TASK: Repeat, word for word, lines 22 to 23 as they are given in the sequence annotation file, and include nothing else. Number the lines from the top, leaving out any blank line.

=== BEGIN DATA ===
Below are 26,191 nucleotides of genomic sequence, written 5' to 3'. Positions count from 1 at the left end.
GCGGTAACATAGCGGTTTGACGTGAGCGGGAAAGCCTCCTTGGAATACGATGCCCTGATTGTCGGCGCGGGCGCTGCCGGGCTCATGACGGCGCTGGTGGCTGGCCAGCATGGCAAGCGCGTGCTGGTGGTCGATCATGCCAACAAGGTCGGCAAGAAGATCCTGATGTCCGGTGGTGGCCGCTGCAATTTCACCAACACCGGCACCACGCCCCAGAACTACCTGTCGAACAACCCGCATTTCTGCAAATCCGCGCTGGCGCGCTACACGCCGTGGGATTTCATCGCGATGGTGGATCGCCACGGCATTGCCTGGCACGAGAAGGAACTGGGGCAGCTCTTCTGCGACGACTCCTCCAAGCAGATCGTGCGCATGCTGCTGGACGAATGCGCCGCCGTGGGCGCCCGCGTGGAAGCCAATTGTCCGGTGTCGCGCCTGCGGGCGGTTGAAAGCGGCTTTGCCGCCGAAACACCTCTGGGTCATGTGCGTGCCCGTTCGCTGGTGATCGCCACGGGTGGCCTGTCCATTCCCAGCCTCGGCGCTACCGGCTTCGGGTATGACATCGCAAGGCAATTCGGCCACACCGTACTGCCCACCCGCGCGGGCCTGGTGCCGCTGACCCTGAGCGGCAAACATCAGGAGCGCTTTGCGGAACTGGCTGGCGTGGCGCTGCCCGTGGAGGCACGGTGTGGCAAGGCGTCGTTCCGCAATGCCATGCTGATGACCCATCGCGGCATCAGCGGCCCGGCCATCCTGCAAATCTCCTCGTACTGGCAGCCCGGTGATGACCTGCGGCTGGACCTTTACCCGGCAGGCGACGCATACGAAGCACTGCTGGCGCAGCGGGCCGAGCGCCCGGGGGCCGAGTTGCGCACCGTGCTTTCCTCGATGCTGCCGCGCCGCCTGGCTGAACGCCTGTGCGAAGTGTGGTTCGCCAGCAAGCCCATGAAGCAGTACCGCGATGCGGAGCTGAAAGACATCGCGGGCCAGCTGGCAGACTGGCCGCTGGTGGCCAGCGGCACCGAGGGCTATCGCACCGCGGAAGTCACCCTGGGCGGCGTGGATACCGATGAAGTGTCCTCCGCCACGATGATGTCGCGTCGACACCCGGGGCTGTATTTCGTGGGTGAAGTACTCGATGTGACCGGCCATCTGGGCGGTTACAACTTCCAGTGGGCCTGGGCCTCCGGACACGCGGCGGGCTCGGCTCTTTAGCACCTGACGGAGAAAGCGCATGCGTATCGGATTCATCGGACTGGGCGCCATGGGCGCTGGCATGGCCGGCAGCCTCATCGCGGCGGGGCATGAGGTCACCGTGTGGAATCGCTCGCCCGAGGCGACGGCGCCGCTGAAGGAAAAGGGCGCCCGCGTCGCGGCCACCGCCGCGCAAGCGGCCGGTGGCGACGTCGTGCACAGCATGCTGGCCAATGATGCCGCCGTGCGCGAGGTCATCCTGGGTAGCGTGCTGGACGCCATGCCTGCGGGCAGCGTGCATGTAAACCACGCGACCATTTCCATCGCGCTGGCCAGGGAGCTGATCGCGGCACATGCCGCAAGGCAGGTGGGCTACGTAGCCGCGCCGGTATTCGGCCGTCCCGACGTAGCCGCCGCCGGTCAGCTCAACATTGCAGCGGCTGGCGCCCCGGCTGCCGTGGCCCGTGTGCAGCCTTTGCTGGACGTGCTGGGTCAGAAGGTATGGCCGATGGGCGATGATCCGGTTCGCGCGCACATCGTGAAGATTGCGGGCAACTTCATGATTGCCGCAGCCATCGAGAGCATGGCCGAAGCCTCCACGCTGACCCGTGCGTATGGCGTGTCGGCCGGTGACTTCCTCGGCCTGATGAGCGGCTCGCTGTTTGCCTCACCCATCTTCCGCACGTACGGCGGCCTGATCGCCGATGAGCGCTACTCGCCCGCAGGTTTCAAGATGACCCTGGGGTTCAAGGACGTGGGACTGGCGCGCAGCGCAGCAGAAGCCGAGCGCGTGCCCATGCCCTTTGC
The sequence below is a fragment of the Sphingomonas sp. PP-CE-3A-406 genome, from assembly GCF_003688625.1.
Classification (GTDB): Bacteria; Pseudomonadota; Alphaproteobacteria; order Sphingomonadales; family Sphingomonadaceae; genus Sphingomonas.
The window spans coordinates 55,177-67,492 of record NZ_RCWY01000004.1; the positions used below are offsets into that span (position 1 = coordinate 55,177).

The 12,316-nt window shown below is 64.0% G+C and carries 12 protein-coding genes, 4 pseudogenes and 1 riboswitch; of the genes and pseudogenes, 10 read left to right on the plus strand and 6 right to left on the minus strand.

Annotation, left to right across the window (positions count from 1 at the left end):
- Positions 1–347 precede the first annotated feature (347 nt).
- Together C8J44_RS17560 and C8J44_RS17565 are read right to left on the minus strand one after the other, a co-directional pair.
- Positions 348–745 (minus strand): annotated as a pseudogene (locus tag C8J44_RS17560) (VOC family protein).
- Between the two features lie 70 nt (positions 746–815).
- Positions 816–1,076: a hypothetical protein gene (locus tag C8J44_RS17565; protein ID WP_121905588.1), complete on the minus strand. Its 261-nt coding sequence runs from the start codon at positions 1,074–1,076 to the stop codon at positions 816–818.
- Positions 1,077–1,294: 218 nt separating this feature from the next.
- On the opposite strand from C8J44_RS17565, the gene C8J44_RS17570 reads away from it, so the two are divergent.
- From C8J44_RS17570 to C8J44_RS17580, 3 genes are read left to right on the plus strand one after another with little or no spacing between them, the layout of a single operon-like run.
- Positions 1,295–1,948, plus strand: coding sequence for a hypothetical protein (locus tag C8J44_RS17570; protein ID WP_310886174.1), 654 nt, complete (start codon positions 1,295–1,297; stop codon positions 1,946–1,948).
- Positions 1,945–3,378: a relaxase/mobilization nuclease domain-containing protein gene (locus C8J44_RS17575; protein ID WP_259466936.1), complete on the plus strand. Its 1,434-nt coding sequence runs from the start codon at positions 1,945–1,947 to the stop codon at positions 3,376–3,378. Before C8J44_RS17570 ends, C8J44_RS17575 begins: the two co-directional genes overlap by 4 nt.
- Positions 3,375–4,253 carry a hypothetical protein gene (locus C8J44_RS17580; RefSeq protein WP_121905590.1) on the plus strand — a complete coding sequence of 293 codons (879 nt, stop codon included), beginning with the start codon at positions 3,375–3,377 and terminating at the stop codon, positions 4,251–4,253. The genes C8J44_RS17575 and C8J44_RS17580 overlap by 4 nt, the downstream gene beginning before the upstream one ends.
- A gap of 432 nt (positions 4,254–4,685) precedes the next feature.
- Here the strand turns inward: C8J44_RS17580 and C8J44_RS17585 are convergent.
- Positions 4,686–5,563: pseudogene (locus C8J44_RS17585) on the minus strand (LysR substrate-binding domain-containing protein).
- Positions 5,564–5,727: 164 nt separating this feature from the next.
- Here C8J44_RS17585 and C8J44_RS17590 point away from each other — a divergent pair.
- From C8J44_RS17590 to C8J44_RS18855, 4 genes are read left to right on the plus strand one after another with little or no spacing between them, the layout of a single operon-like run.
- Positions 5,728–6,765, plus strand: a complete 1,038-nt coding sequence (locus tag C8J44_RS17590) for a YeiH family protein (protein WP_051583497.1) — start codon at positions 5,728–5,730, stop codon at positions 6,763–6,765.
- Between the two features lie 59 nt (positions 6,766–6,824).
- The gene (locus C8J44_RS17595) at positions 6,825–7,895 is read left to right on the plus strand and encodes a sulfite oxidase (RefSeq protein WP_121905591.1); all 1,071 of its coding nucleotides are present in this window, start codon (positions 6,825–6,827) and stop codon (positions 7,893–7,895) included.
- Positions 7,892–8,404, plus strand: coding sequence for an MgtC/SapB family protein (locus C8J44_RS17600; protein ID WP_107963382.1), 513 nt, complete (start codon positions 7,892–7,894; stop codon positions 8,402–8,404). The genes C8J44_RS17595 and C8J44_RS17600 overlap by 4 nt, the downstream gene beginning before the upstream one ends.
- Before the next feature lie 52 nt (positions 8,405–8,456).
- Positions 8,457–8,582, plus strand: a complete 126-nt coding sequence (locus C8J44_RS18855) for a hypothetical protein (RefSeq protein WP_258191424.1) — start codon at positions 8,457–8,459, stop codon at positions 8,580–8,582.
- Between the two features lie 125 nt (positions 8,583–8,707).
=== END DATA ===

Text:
- Positions 5,564–5,727: 164 nt separating this feature from the next.
- Here C8J44_RS17585 and C8J44_RS17590 point away from each other — a divergent pair.